Edward Seymour Duke of Somerset
Edward Seymour was the brother of Jane Seymour, third wife of King Henry VIII, and the uncle of King Edward VI. He ruled as Lord Protector because Edward was a minor but his decision to enclose common land led to revolts against his rule. This was used by the council to accuse Seymour of mismanagement and he was removed from his post. He was arrested after plotting to overthrow his successor, John Dudley and executed by beheading.
John Dudley Duke of Northumberland
Dudley had taken over as Protector of England after the fall of Edward Seymour. He married his son, Guildford, to Jane Grey, granddaughter of Henry VIII’s sister, Mary. When Edward was on his deathbed it was decided that Protestant Lady Jane Grey should be Queen rather than Catholic Mary. The people rose for Mary and Jane Grey was overthrown after just 9 days. John Dudley was found guilty of treason and executed by beheading.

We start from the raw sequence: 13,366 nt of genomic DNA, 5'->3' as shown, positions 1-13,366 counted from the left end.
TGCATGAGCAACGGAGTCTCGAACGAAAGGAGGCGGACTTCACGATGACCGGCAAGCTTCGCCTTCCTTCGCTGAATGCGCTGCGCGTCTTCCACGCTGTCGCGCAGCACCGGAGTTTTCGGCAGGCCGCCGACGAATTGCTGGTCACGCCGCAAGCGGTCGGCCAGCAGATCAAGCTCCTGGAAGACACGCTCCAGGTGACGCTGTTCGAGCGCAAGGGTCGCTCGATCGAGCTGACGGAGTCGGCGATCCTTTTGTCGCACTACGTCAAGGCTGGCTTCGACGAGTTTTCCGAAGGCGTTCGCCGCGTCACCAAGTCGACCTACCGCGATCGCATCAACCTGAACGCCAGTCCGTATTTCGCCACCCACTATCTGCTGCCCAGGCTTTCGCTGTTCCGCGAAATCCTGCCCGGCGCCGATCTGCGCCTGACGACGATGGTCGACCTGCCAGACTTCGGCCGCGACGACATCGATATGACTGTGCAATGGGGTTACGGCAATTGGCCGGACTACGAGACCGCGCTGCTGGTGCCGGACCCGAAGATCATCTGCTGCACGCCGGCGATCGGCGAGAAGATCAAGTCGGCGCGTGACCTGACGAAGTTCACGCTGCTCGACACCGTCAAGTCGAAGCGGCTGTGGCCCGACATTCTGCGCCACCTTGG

Lady Jane Grey
Jane Grey was the granddaughter of King Henry VIII’s sister, Mary. She was forcibly married to John Dudley’s son, Guildford and chosen to be Queen by Edward VI and the Council because she was Protestant. However, the people rose for Henry VIII’s daughter Mary. Mary had Jane and Guildford imprisoned but after Jane’s father joined a rebellion led by Thomas Wyatt against Queen Mary. Mary ordered their execution by beheading.
Henry Grey Duke of Suffolk
Henry Grey was the father of Lady Jane Grey. He had supported the move to make her Queen because she was Protestant. However, the people rose for Henry VIII’s daughter Mary. Early in 1554, Henry Grey joined a rebellion led by Thomas Wyatt against Queen Mary. He was captured and executed by beheading.
Thomas Wyatt the Younger
Thomas Wyatt the younger was the son of the poet, Thomas Wyatt. In January 1554 he organised a revolt against the marriage of Queen Mary I to Philip of Spain. The revolt was suppressed, Wyatt was captured and found guilty of treason. He was executed by beheading.